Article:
Now given the difference between the 1st century and the 21st century, the working with your hands might not be a directly possible. I don’t think that St. Paul was saying everyone should be making tents or plumbing. What that meant was do something that was not just being idle. Work is important in itself. One of the large idols of the day is that there are only specific roles that are “meaningful”. That is a false and destructive idol as people idle away waiting for meaningful work. No, serving your neighbor, a proper thing to follow, consists in living quietly, minding your own affairs and doing something that allows you to walk properly before outsiders. How boring! How suburban! But there it is, the bedrock of Christian calling, rooted in the 10 commandments.

Postmodern Ditches & The Narrow Way

21713wordle

Biblical Text: Luke 4:1-13
Full Sermon Draft

The first Sunday in Lent brings the temptation of Jesus as the text. The text is usually turned into a moral lesson about knowing your bible. And there is some of that here. But as I worked through the text and the various inputs this week, that fit less and less easily. Especially given Luke’s text. The temptations come in a slightly different order here, and the Devil and Jesus flip-flop words. Jesus goes from “it is written” to “it is said” when the devil picks up quoting scripture. This is no sword drill bible quoting one-up-man-ship.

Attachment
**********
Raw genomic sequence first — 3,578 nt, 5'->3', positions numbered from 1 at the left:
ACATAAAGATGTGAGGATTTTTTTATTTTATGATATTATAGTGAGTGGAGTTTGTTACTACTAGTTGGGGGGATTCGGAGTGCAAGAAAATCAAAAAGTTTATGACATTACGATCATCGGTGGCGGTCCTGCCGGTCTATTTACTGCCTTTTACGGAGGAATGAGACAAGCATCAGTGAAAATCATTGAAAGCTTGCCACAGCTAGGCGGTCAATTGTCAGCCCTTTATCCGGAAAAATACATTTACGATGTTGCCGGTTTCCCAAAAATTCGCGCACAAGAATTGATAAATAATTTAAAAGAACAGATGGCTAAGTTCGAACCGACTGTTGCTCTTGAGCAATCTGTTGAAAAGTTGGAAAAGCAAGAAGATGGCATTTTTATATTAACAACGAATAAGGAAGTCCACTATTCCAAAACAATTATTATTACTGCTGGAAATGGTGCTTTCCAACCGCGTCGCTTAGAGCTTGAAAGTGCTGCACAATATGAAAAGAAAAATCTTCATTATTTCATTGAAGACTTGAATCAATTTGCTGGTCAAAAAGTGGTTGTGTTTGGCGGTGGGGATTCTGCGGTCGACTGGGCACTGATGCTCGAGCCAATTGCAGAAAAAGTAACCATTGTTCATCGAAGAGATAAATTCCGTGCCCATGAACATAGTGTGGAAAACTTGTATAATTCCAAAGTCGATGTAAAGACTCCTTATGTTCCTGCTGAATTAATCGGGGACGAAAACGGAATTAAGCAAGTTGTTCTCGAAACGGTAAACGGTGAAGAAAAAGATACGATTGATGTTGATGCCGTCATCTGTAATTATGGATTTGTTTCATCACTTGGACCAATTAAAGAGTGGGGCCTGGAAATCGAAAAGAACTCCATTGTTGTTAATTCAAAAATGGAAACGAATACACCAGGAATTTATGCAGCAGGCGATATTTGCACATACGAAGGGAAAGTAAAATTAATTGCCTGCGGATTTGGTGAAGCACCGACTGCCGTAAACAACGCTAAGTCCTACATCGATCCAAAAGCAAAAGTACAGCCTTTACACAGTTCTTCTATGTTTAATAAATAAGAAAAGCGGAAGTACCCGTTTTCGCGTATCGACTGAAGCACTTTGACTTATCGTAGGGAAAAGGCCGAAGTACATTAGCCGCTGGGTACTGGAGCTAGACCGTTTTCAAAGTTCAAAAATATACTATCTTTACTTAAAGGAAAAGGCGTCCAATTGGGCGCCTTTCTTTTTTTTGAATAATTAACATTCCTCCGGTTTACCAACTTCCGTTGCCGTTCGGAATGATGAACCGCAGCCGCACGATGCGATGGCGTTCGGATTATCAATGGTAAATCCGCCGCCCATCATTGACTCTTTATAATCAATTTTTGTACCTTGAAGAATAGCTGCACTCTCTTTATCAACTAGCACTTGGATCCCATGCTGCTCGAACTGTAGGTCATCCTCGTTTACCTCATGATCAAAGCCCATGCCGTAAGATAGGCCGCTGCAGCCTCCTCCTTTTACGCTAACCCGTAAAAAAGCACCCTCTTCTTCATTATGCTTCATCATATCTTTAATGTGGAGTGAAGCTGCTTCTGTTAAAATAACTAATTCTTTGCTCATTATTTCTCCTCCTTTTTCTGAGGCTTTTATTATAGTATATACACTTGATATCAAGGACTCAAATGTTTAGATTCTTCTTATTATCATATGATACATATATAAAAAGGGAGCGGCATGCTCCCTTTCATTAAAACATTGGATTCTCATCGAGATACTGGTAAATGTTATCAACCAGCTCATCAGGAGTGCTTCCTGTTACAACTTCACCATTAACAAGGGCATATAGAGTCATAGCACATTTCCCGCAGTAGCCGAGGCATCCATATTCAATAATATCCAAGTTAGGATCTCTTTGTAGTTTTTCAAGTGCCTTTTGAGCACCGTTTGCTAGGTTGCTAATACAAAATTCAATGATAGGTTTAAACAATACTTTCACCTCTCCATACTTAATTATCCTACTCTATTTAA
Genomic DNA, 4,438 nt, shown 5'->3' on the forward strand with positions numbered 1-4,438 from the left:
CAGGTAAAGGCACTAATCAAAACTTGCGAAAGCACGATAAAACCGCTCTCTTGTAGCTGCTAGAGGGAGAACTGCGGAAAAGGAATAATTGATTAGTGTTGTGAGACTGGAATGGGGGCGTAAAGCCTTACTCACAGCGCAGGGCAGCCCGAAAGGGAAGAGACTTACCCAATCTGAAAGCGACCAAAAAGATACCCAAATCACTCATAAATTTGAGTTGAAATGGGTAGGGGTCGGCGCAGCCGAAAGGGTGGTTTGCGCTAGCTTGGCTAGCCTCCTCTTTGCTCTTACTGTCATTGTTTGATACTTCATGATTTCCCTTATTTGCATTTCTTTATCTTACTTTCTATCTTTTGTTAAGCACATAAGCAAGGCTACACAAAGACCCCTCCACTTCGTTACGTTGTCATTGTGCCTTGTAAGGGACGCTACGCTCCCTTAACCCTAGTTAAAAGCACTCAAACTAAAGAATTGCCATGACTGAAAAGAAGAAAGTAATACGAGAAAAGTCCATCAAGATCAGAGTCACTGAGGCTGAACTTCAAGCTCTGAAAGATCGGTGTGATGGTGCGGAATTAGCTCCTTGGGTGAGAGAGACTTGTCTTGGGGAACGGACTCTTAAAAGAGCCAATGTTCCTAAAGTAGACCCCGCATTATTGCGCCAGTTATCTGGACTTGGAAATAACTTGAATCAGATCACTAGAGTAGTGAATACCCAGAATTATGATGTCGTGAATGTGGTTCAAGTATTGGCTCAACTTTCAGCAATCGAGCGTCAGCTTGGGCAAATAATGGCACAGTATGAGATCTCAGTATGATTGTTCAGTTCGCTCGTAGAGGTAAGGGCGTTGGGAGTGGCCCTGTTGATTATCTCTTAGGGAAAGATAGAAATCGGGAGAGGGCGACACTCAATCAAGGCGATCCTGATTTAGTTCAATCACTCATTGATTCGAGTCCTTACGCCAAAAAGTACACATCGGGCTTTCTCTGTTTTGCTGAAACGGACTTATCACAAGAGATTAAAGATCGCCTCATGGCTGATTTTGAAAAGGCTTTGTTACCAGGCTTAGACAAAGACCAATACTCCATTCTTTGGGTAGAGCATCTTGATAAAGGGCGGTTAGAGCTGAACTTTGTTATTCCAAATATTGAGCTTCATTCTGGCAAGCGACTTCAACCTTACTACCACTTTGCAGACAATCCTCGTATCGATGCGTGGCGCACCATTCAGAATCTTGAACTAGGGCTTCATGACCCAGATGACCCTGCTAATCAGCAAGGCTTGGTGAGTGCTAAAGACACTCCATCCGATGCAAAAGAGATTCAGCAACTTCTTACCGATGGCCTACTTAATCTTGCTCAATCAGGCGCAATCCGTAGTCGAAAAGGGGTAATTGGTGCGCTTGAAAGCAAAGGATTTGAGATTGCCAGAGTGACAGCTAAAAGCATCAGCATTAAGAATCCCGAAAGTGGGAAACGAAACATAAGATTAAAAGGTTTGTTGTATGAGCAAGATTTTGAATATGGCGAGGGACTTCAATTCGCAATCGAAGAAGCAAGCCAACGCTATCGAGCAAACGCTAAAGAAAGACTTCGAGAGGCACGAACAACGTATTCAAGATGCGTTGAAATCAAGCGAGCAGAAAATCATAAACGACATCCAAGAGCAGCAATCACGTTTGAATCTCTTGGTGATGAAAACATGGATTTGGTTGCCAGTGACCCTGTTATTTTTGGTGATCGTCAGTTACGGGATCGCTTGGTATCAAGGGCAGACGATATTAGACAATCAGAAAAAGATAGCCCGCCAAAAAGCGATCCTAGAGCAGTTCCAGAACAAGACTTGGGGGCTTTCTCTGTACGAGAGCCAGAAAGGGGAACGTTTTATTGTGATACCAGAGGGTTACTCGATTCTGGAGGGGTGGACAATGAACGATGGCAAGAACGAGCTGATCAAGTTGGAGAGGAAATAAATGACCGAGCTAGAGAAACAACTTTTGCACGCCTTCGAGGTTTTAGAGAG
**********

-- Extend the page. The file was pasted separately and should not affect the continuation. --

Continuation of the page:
The postmodern world tells us that everything is interpretation. There are authoritative interpretations made so by power. There are deviant or subversive interpretations. But, there are no facts; there is no truth. In the first two temptations Jesus clearly refutes that as he both takes as true and binding the Word of God and refutes a power and authority’s ability to assert interpretation against fact. In the third temptation Jesus turns to the opposite problem. Instead of thinking that everything is interpretation, its opposite is often a too great a certainty. When the devil starts quoting scripture the temptation is to put a very precise interpretation on a poetic verse.

Applied to the modern church or would you have both the church that has abandoned the law because they hunger after the approval of the world, and you have the church that is uncomfortable with faith and hope and mystery. The narrow way lies between the two ditches. Letting the secret things be God’s, but claiming surely those things that have been revealed. Deuteronomy 29:29

This is an attempt to preach the text by connecting roots of post-modernism with how we see it playing out in events today. As such, as David Foster Wallace would once quip, I’m attempting to point out the water to the fish (what’s water?). It is preaching directly at a space that is probably never in questioned. As such it might have zoomed right past.